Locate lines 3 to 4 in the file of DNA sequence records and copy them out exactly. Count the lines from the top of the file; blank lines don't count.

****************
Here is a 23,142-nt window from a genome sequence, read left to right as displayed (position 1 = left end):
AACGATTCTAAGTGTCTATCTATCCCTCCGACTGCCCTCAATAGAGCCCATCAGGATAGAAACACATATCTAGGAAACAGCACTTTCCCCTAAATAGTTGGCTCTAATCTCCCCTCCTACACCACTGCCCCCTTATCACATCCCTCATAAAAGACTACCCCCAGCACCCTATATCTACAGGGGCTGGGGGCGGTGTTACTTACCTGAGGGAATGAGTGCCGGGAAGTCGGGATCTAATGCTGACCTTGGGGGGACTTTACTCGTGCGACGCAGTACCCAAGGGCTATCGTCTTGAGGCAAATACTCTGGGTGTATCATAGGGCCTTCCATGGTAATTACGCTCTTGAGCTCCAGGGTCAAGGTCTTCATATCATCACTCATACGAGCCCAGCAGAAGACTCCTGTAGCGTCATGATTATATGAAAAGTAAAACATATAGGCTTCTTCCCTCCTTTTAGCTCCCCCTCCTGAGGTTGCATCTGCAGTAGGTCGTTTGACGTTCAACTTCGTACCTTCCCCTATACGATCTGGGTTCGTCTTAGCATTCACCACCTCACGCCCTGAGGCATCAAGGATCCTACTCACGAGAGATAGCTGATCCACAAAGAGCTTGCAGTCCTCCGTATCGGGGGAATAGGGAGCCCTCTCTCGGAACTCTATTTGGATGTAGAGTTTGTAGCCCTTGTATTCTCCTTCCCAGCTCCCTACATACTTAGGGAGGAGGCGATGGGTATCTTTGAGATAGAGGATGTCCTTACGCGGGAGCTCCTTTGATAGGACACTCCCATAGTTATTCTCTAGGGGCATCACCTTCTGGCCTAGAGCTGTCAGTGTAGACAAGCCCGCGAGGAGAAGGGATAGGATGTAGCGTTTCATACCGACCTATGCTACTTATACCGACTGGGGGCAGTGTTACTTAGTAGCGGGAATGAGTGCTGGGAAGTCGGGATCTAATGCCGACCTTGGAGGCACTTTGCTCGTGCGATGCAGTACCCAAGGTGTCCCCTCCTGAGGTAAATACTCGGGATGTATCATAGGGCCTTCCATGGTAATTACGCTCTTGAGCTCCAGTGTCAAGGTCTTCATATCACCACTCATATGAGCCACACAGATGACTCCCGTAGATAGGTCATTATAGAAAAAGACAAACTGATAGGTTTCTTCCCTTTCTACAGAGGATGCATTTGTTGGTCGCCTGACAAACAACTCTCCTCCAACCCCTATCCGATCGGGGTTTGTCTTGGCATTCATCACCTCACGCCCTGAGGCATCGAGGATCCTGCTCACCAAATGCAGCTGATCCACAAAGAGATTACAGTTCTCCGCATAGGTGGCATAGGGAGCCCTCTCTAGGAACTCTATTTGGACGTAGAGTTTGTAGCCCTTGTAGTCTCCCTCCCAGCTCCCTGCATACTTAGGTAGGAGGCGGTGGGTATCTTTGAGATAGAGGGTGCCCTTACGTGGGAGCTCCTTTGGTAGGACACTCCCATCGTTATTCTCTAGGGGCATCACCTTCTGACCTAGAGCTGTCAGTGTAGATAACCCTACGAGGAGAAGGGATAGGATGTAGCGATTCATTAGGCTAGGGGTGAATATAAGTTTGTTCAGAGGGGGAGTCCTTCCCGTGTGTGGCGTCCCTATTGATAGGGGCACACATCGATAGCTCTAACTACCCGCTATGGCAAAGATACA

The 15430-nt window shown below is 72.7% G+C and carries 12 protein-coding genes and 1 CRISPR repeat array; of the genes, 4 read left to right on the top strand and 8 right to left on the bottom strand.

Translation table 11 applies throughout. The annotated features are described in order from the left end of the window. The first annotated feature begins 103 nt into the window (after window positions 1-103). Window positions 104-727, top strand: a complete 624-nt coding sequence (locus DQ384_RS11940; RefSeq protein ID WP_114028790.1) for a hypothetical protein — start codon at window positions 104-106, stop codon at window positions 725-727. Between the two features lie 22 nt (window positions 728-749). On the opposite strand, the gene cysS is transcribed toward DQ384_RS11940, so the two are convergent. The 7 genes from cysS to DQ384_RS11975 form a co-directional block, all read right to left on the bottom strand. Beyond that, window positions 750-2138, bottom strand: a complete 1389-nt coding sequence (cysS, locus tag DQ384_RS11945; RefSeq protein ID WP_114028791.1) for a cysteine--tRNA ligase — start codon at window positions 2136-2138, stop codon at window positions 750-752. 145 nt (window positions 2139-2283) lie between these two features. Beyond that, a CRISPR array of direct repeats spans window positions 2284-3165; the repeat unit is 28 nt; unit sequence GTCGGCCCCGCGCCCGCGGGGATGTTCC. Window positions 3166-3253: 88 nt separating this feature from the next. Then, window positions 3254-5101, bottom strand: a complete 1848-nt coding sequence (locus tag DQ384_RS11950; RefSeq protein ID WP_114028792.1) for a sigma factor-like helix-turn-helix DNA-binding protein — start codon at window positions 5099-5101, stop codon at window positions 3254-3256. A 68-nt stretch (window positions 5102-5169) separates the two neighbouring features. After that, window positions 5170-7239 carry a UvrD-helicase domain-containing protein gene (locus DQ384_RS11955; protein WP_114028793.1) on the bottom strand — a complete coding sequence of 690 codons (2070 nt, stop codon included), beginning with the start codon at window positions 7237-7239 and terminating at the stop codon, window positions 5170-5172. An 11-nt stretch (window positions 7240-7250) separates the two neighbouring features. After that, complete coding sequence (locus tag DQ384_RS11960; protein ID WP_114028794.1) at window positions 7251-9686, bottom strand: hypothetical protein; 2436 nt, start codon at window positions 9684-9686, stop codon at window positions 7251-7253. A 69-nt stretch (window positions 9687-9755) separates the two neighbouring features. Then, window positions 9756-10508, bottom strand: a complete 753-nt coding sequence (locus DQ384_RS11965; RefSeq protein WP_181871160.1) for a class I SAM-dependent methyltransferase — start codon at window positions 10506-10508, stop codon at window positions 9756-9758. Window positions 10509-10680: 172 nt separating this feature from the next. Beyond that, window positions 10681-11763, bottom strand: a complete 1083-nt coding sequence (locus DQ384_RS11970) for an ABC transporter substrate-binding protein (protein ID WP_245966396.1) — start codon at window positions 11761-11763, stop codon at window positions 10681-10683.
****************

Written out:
The 15430-nt window shown below is 72.7% G+C and carries 12 protein-coding genes and 1 CRISPR repeat array; of the genes, 4 read left to right on the top strand and 8 right to left on the bottom strand.

Translation table 11 applies throughout. The annotated features are described in order from the left end of the window. The first annotated feature begins 103 nt into the window (after window positions 1-103). Window positions 104-727, top strand: a complete 624-nt coding sequence (locus DQ384_RS11940; RefSeq protein ID WP_114028790.1) for a hypothetical protein — start codon at window positions 104-106, stop codon at window positions 725-727. Between the two features lie 22 nt (window positions 728-749). On the opposite strand, the gene cysS is transcribed toward DQ384_RS11940, so the two are convergent. The 7 genes from cysS to DQ384_RS11975 form a co-directional block, all read right to left on the bottom strand. Beyond that, window positions 750-2138, bottom strand: a complete 1389-nt coding sequence (cysS, locus tag DQ384_RS11945; RefSeq protein ID WP_114028791.1) for a cysteine--tRNA ligase — start codon at window positions 2136-2138, stop codon at window positions 750-752. 145 nt (window positions 2139-2283) lie between these two features. Beyond that, a CRISPR array of direct repeats spans window positions 2284-3165; the repeat unit is 28 nt; unit sequence GTCGGCCCCGCGCCCGCGGGGATGTTCC. Window positions 3166-3253: 88 nt separating this feature from the next. Then, window positions 3254-5101, bottom strand: a complete 1848-nt coding sequence (locus tag DQ384_RS11950; RefSeq protein ID WP_114028792.1) for a sigma factor-like helix-turn-helix DNA-binding protein — start codon at window positions 5099-5101, stop codon at window positions 3254-3256. A 68-nt stretch (window positions 5102-5169) separates the two neighbouring features. After that, window positions 5170-7239 carry a UvrD-helicase domain-containing protein gene (locus DQ384_RS11955; protein WP_114028793.1) on the bottom strand — a complete coding sequence of 690 codons (2070 nt, stop codon included), beginning with the start codon at window positions 7237-7239 and terminating at the stop codon, window positions 5170-5172. An 11-nt stretch (window positions 7240-7250) separates the two neighbouring features. After that, complete coding sequence (locus tag DQ384_RS11960; protein ID WP_114028794.1) at window positions 7251-9686, bottom strand: hypothetical protein; 2436 nt, start codon at window positions 9684-9686, stop codon at window positions 7251-7253. A 69-nt stretch (window positions 9687-9755) separates the two neighbouring features. Then, window positions 9756-10508, bottom strand: a complete 753-nt coding sequence (locus DQ384_RS11965; RefSeq protein WP_181871160.1) for a class I SAM-dependent methyltransferase — start codon at window positions 10506-10508, stop codon at window positions 9756-9758. Window positions 10509-10680: 172 nt separating this feature from the next. Beyond that, window positions 10681-11763, bottom strand: a complete 1083-nt coding sequence (locus DQ384_RS11970) for an ABC transporter substrate-binding protein (protein ID WP_245966396.1) — start codon at window positions 11761-11763, stop codon at window positions 10681-10683.